Athens, Greece, is best known for the Parthenon, the ruins of an ancient temple completed in 438 BC to honor the goddess Athena. But what many people don't know is that it only served as a temple for a couple hundred years. It then became a church, then a mosque, and by the end of the 1600s served as a storehouse for munitions. When an enemy army fired hundreds of cannon balls at the Acropolis, one directly hit the Parthenon. Much of the sculpture was destroyed, three hundred people died, and the site fell into ruin. Today, visitors continue to flock to this world famous landmark, which has become a symbol for Ancient Greece, democracy, and modern civilization. Includes black-and-white illustrations and a foldout color map!
|Publisher:||Penguin Young Readers Group|
|Series:||Penguin Where Is... Series|
|Sold by:||Penguin Group|
|Lexile:||860L (what's this?)|
|File size:||46 MB|
|Note:||This product may take a few minutes to download.|
|Age Range:||8 - 12 Years|
About the Author
Read an Excerpt
Where Is the Parthenon?
Imagine going back in time 2,500 years to the city of Athens in ancient Greece. It is just about sunrise. You and your parents leave your small mud-brick house and join a large parade of people climbing up a steep hill that rises from the center of the city. Men and women—as well as you and the other young children—are wearing capes over loose, white tunics called chitons (say: ky-tuns). Wearing light clothing helps everyone stay cool in the heat of the sun.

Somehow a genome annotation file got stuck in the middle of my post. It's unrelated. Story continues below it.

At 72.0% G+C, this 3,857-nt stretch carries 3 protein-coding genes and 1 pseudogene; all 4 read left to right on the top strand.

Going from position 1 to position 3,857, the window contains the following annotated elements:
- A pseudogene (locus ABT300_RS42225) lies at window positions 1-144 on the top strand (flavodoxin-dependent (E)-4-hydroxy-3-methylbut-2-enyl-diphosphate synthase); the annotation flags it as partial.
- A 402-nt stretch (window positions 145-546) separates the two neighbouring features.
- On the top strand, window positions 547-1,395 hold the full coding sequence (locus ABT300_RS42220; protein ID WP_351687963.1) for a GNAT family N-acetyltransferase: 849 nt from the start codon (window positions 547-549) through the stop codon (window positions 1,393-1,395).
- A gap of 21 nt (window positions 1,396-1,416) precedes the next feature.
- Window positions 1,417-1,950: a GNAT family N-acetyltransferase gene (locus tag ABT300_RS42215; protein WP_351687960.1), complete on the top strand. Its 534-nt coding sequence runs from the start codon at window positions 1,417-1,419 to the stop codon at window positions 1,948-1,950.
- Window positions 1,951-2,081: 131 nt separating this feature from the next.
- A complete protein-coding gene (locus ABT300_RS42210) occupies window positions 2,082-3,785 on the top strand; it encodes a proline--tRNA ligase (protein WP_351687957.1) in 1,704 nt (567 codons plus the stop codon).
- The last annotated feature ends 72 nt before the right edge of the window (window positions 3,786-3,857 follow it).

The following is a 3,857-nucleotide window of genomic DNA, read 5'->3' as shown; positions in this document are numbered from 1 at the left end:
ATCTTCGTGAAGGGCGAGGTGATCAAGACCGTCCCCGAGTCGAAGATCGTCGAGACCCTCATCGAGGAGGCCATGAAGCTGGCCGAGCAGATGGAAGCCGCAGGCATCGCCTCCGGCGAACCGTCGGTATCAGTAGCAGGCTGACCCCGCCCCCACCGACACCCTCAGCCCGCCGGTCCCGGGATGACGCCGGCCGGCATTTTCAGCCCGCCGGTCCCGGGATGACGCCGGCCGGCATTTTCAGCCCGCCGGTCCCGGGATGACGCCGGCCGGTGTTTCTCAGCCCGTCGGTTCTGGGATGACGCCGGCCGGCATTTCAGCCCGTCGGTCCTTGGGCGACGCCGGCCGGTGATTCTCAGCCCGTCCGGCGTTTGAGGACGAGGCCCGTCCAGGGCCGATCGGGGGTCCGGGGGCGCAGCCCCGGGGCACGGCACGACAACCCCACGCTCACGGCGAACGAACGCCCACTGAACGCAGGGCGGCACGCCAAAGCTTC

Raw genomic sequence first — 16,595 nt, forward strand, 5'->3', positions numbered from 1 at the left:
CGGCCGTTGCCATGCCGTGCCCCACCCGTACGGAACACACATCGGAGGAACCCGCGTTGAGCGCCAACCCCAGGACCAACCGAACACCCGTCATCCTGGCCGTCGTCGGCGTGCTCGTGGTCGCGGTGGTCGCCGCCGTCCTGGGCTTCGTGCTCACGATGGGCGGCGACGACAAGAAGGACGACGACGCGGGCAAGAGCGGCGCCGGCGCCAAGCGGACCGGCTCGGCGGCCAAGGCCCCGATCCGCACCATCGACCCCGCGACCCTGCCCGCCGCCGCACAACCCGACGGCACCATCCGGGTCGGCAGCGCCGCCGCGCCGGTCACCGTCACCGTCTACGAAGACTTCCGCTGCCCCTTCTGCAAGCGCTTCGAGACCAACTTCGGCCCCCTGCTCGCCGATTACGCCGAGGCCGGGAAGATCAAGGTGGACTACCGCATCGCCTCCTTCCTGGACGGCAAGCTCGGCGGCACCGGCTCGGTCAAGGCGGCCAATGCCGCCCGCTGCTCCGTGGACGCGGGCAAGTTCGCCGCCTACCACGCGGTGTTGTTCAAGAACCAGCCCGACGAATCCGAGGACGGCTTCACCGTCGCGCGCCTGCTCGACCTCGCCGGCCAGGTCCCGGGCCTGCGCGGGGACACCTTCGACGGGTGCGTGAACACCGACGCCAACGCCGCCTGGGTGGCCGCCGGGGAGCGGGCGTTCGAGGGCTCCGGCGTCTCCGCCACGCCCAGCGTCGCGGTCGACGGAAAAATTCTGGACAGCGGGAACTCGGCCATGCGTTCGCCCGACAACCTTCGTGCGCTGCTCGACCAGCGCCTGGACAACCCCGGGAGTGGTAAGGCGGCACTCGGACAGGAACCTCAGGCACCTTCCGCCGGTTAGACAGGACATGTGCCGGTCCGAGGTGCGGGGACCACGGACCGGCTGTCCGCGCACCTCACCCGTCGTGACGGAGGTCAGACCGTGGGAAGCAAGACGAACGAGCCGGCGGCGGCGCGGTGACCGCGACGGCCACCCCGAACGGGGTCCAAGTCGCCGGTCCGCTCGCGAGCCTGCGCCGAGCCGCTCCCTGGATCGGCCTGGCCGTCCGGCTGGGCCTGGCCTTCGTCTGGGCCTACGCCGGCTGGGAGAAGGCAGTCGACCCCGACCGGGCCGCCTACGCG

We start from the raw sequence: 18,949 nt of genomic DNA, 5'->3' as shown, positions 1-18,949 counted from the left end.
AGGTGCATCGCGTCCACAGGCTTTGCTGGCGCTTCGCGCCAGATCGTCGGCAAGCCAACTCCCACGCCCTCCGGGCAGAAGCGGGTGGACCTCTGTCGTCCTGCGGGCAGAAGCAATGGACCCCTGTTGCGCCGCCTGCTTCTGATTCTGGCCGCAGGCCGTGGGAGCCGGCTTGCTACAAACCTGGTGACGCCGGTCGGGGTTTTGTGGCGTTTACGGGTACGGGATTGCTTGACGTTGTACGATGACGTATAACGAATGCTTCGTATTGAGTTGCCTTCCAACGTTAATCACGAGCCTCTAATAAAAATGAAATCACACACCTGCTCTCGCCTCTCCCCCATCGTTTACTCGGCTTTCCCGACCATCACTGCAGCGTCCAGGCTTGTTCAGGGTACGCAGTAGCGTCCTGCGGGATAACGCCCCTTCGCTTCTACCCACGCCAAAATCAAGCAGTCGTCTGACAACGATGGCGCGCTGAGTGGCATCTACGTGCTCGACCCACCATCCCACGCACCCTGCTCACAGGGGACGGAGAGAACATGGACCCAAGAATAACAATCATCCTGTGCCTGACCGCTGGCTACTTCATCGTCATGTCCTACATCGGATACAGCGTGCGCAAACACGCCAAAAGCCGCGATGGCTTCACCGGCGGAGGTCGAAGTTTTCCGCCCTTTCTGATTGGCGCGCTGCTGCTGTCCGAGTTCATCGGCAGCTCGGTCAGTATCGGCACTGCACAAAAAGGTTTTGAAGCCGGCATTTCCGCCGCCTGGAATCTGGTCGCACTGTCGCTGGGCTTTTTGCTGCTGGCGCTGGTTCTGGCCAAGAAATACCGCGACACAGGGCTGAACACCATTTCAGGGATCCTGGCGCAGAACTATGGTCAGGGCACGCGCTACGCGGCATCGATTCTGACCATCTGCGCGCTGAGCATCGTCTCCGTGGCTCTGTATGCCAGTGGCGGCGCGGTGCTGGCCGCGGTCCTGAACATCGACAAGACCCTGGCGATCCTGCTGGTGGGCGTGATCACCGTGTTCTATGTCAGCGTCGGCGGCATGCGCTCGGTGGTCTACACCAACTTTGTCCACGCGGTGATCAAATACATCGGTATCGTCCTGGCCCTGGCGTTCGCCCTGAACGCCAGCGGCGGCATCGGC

Where is everyone going?
They are heading to a temple that stands on top of the hill. It is made of white marble with a ring of forty columns going around all four sides. It is called the Parthenon (say: PAR-thuh-nahn). Everyone has come here to worship the goddess Athena. The Parthenon is the goddess’s special temple.
Your family follows the parade to the front of the Parthenon. The temple is decorated with brightly painted sculptures made by the most famous artists. The outside of the temple is grand and beautiful. Still, it does not compare with what you will see inside.
You and your family pass through the columns and enter a dark room. You gaze up. Towering above you is a statue of mighty Athena. The “skin” on her face is made of ivory, and her robes are covered in sheets of real gold—more than two thousand pounds of it. The goddess of war is dressed for battle. She wears a helmet, and armor over her chest. With her shield and spear, she is ready to fight against the enemies of Athens. She is a giant. She is almost forty feet tall! What harm can possibly come to your city when mighty Athena is protecting it?
Now jump ahead to modern times. You are in Athens again, on the same sunny hilltop, standing among a crowd of people snapping photos in front of the same temple.
What do you see now?
Actually, it is easier to list all the things you don’t see. The paint on the temple is gone. The roof is gone. So are many of the columns and most of the sculptures on the outside of the temple. As for the giant statue of Athena, there is no trace of it or the room in which the statue stood.
For hundreds of years the Parthenon has been in ruins. Still, it remains one of the most famous places in the world. As famous as the Great Pyramids of Egypt and the Great Wall of China.
In the case of the Parthenon, it is not size that makes it so special. It is because of its beauty. Each year, throngs of tourists climb up the hill and, under the blazing Greek sun, walk around the remains of the temple. Even as a ruin, it is unforgettable.
So what happened to the Parthenon? Why was this world-famous landmark almost destroyed? And who was to blame?